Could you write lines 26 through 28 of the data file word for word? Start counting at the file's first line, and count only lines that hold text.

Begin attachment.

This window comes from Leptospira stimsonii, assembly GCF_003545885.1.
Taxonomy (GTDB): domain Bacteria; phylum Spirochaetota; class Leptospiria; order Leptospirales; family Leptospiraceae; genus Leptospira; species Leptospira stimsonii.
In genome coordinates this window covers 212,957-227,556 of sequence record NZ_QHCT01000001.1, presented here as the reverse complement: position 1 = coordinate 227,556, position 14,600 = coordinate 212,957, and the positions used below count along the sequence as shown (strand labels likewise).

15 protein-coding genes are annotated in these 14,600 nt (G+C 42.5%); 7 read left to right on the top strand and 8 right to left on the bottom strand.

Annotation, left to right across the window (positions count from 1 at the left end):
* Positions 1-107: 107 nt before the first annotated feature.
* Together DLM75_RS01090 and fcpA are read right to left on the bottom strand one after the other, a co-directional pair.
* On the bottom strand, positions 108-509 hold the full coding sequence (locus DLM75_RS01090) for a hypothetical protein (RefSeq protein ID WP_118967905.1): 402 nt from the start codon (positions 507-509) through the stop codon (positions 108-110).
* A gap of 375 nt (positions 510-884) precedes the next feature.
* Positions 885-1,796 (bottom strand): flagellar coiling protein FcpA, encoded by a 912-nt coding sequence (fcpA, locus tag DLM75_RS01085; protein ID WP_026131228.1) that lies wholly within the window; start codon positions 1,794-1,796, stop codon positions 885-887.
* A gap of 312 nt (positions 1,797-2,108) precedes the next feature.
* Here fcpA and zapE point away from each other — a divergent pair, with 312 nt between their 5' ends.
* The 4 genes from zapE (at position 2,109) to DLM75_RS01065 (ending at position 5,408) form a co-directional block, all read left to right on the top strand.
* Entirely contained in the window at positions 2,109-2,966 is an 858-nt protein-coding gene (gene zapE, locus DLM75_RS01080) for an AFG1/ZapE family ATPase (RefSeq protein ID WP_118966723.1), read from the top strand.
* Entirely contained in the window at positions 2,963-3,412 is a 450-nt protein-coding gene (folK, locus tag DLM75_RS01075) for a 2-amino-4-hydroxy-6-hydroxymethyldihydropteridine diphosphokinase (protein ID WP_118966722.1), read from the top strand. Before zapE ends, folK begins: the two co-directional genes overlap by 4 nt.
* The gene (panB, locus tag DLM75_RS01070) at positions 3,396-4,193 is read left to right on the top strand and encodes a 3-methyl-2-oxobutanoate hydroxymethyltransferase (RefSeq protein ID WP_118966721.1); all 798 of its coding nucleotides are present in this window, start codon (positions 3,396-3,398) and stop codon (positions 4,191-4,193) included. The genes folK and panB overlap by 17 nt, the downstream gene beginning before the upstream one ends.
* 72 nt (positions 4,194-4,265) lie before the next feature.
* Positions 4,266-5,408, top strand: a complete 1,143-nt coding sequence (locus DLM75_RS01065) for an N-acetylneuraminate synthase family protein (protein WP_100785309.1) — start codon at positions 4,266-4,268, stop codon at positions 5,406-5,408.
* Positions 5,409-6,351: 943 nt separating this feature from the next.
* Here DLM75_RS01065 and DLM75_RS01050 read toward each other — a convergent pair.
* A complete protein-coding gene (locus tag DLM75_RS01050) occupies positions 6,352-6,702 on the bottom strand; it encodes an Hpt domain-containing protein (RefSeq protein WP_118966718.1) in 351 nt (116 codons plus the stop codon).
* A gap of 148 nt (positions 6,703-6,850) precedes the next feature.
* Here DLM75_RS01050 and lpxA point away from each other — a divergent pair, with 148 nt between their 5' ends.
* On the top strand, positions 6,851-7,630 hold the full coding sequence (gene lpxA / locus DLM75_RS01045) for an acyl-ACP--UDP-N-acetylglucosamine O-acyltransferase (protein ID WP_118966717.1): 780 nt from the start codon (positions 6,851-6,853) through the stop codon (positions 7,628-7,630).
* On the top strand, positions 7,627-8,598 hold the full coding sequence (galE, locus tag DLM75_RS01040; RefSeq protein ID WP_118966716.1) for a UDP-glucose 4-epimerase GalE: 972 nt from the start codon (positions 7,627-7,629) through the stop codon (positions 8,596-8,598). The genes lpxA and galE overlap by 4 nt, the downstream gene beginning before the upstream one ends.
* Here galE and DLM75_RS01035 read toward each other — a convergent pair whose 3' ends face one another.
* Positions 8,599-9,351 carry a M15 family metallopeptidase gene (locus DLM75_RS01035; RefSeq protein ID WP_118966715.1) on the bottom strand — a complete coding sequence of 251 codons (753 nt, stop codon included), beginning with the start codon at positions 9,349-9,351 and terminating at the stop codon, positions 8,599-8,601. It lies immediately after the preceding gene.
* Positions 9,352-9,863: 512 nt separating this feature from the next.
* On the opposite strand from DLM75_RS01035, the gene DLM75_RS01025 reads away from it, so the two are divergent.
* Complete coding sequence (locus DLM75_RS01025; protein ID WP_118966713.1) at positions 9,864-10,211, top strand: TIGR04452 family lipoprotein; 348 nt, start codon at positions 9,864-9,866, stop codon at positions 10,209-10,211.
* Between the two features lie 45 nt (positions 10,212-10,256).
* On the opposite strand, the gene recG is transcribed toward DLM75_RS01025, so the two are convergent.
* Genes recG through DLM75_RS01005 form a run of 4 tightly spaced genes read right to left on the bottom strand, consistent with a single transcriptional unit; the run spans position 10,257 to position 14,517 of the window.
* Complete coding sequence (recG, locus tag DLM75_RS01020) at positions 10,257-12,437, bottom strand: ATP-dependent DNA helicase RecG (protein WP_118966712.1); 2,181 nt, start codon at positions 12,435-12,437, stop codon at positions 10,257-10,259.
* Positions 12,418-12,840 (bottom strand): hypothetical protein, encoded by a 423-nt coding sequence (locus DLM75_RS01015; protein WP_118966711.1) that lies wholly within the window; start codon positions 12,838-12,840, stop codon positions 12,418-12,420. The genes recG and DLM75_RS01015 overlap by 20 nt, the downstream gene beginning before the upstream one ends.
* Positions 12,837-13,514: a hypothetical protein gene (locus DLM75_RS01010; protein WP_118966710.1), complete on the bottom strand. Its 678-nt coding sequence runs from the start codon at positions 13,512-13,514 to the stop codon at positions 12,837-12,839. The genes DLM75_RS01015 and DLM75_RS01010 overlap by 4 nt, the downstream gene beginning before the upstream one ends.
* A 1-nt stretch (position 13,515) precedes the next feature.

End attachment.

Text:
* Here galE and DLM75_RS01035 read toward each other — a convergent pair whose 3' ends face one another.
* Positions 8,599-9,351 carry a M15 family metallopeptidase gene (locus DLM75_RS01035; RefSeq protein ID WP_118966715.1) on the bottom strand — a complete coding sequence of 251 codons (753 nt, stop codon included), beginning with the start codon at positions 9,349-9,351 and terminating at the stop codon, positions 8,599-8,601. It lies immediately after the preceding gene.
* Positions 9,352-9,863: 512 nt separating this feature from the next.